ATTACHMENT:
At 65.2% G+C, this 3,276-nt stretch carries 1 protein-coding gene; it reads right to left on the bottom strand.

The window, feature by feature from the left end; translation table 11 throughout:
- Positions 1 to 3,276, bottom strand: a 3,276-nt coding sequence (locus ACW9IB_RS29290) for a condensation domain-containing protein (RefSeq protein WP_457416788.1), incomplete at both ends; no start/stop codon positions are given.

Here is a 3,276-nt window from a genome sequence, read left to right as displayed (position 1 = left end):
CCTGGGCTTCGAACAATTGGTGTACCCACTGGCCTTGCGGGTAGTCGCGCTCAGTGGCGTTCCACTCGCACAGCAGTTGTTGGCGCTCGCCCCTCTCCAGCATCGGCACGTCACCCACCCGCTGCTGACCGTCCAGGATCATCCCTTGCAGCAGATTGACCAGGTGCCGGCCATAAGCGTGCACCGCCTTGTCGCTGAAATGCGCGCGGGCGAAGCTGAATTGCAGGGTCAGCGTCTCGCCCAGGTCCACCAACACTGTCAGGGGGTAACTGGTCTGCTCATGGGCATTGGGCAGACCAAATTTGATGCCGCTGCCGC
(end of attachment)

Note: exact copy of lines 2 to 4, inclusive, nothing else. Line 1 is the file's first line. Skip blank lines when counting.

The window, feature by feature from the left end; translation table 11 throughout:
- Positions 1 to 3,276, bottom strand: a 3,276-nt coding sequence (locus ACW9IB_RS29290) for a condensation domain-containing protein (RefSeq protein WP_457416788.1), incomplete at both ends; no start/stop codon positions are given.

Here is a 3,276-nt window from a genome sequence, read left to right as displayed (position 1 = left end):